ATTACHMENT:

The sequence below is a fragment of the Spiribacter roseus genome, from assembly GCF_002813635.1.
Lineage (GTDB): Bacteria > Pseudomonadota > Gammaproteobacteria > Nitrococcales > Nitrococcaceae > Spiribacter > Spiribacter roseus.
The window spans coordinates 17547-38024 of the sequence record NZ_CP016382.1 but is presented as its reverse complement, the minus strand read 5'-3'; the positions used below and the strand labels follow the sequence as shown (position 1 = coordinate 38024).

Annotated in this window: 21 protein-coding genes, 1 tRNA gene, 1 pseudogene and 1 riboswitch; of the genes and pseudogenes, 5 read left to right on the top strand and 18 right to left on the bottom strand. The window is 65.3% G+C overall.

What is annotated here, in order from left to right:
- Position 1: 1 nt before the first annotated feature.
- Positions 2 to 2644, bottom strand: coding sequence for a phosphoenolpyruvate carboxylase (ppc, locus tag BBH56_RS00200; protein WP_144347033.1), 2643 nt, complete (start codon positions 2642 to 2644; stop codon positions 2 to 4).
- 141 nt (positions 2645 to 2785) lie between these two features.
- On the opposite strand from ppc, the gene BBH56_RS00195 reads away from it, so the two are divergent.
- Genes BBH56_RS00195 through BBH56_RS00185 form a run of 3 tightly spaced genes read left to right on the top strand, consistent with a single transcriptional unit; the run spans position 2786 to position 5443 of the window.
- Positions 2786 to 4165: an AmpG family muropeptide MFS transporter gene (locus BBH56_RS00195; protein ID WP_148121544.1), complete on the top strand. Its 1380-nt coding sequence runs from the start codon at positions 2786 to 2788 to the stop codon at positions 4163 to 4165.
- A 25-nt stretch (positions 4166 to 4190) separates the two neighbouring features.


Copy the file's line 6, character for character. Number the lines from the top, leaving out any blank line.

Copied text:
- Position 1: 1 nt before the first annotated feature.